Sometimes a RP looks like they’re doing everything correctly, passing the state with sufficient entropy, keeping it unique per OAuth session, but behind the scenes they just throw away the state token.

Alternatively, sometimes an attacker can omit the state variable and the request is treated as correct. This test is to ensure that all of the state is validated, and there are no bypasses which can be performed by simply ignoring the state.

Test Steps:

  1. Select an OAuth provider, Start Intercepting, Press Connect Button.
  2. On the initial request to the IDP, modify the State parameter passed as a URL parameter by changing it to an invalid value.
  3. Complete the OAuth Flow, and validate that the returned code and invalid state are rejected by the RP.
  4. Repeat steps 1-3 but omit the state variable altogether. Ensure that the RP rejects the response from the IDP.

Reusable Authorization Codes:

Check to see if an RP will let a user redeem the same authorization code multiple times. Each code should only be good for a single OAuth session, reusing a code which has already been redeemed should result in an error.

Test Steps:

  1. Complete an entire OAuth process. Track the authorization code provided by the IDP, save this value.
  2. Select the same OAuth provider, Start Intercepting, Press Connect Button.
  3. Complete the OAuth Flow, and validate that the returned code is different from the code received in step 1.
  4. Replace the returned code with the code saved in step 1.
  5. Ensure that the OAuth process fails, either via rejection from the RP or the IDP.

Access Token Stored in JavaScript:

This is definitely worth checking on all major web frameworks. Often web frameworks like Redux, React etc. will have internal state which is accessible through the console or through web browser plugins.

Developers will occasionally assume that this information is secret and will store the OAuth Access Token in the framework state. This can be stolen by an attacker and used to convert a victim’s authorization code and state into a usable access token which is leaked through these JavaScript objects. Test steps here will vary per framework and implementation.

Implicit Grant Coercion:

This attack rarely works, but may be worth doing with more obscure IDPs. The initial request from an RP to an IDP in Step 2. has an optional parameter response_type. This attack attempts to convert the authorization code grant to an implicit grant, which skips the stage involving an authorization Code and immediately returns an Access Token.

Fun fact: Facebook by default allows for the Code workflow as well as the Implicit (called Token on Facebook) grant. Just something to keep in mind.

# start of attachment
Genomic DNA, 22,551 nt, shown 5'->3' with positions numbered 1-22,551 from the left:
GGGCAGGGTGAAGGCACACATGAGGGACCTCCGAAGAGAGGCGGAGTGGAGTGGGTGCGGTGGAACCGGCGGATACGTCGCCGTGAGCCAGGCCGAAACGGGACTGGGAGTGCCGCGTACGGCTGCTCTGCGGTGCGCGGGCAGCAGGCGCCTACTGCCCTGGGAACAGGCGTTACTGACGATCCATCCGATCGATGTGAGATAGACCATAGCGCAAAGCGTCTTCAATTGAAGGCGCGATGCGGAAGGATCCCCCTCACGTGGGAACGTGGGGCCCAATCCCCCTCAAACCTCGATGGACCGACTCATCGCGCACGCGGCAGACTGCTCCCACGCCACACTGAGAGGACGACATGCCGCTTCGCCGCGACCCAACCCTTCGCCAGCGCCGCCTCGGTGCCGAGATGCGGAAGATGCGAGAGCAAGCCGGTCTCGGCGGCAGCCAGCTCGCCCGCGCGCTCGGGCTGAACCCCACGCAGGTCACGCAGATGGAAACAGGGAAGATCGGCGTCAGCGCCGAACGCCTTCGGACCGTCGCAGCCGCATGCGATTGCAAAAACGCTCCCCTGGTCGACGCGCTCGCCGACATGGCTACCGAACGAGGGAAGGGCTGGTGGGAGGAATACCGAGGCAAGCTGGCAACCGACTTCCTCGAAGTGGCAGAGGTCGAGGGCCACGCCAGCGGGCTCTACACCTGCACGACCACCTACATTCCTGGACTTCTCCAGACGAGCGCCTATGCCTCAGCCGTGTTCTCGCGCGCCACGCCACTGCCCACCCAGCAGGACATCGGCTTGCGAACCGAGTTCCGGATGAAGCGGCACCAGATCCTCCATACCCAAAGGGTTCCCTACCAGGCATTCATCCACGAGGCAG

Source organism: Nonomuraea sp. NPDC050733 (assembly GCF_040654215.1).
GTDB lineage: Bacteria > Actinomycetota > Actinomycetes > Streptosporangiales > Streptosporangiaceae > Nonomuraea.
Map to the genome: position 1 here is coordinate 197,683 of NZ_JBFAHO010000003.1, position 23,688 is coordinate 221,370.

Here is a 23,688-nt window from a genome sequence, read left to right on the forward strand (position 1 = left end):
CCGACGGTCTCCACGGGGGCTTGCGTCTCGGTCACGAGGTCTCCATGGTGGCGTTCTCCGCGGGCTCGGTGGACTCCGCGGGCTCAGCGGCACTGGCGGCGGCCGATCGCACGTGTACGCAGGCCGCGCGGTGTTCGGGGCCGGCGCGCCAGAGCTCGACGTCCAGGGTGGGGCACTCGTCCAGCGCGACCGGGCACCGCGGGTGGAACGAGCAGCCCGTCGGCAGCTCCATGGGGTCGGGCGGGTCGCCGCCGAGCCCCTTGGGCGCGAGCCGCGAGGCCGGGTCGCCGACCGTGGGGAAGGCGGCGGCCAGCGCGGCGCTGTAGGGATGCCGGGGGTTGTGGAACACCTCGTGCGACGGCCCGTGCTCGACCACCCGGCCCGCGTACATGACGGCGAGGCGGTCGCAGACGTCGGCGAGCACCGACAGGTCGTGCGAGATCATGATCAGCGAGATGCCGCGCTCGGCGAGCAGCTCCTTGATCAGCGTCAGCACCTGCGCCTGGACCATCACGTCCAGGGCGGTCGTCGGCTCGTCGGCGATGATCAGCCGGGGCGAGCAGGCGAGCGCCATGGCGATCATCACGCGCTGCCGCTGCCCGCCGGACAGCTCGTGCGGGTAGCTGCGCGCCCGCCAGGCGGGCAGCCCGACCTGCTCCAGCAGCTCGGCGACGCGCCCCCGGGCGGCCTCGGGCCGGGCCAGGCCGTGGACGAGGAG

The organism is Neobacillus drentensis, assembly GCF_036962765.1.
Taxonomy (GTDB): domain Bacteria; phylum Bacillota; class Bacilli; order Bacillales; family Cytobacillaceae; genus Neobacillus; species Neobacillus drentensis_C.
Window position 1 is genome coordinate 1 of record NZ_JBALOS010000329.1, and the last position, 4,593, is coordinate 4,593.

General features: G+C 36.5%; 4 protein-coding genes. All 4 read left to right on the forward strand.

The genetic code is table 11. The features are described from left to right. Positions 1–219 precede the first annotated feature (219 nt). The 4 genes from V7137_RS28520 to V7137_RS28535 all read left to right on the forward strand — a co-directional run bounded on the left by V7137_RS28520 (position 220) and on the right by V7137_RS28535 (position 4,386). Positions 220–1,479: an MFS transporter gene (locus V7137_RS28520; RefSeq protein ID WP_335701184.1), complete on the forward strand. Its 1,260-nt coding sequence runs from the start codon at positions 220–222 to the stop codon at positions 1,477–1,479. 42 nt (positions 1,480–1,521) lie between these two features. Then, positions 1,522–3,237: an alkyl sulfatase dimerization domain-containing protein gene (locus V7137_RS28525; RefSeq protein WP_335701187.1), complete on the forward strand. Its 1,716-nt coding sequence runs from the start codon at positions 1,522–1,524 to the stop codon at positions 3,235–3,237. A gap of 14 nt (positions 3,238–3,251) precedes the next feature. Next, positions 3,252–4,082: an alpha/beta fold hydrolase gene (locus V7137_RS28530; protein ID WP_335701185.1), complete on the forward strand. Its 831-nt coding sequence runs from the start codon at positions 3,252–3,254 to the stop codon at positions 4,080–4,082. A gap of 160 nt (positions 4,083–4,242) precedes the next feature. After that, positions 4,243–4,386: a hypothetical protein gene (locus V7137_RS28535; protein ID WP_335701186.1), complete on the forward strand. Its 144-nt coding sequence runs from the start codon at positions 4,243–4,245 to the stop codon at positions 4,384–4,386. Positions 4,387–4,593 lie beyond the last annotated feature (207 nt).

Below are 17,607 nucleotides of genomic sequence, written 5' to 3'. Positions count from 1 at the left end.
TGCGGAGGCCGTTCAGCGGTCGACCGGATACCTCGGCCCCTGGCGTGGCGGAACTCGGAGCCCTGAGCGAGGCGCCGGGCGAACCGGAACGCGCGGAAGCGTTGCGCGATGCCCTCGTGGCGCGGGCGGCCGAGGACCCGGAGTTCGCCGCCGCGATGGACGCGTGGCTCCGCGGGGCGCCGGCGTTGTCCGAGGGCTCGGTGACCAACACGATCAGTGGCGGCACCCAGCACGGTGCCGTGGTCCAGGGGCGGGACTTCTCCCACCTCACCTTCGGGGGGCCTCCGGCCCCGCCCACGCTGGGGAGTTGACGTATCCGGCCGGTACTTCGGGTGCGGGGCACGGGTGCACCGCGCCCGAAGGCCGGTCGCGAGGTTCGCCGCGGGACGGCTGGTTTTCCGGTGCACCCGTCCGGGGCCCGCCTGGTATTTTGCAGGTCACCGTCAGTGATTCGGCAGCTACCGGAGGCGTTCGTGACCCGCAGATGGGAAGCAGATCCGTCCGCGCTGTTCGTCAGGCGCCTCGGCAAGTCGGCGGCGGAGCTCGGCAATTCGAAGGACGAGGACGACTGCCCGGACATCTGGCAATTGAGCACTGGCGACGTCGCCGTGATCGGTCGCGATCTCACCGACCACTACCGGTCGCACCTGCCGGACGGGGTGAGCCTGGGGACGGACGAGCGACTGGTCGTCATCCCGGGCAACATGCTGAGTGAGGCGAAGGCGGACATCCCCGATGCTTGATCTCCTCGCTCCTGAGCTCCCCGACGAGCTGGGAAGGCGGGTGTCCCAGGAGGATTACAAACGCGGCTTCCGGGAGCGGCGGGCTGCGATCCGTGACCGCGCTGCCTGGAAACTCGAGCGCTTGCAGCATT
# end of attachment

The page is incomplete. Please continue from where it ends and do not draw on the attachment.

Test Steps:

  1. Select an OAuth provider, Start Intercepting, Press Connect Button.
  2. On the initial request to the IDP, modify the response_type value passed as a URL parameter by setting it equal to: “token”.
  3. Continue through the authorization flow, forwarding requests until the Redirect URI is reached.
  4. If a raw Access Token is returned here, then the IDP is vulnerable to this attack.

307 Redirect Attack:

Also a pretty obscure attack, but may be worth trying with potentially insecure IDPs. If during the IDP’s redirect to the Redirect URI, they utilize a 307 code instead of a 302 code, and the IDP redirects the user immediately after they enter their credentials, it is possible for an attacker running a malicious RP to steal the user’s credentials.

The 307 status code will have the user’s Browser send a POST request to the RP containing all of the form information, including the user’s credentials!

Test Steps:

  1. Select an OAuth provider, Start Intercepting, Press Connect Button.
  2. Continue through the authorization flow until the moment when the user logs into the IDP.
  3. Find the request redirecting the Browser to the Redirect URI. If this request uses a 307 response code, then the IDP is vulnerable to this attack.

Afterword

OAuth is a complex protocol with an unintuitive specification. As an attacker this translates to common mis-implementations within this central authorization protocol. Use this knowledge to fix as many broken implementations as you can and help developers launch secure software.

If this guide was helpful to you, or if you have comments about this article, please feel free to reach out. I want to hear what you think! If you want to see more content like this, view the archive, subscribe to my newsletter or support me on Ko-Fi.

Resources and References:

Practical Exploitation:

If you want to read about real world exploitation of different OAuth bugs here are a few from the expert in OAuth hacking:

Additional Resources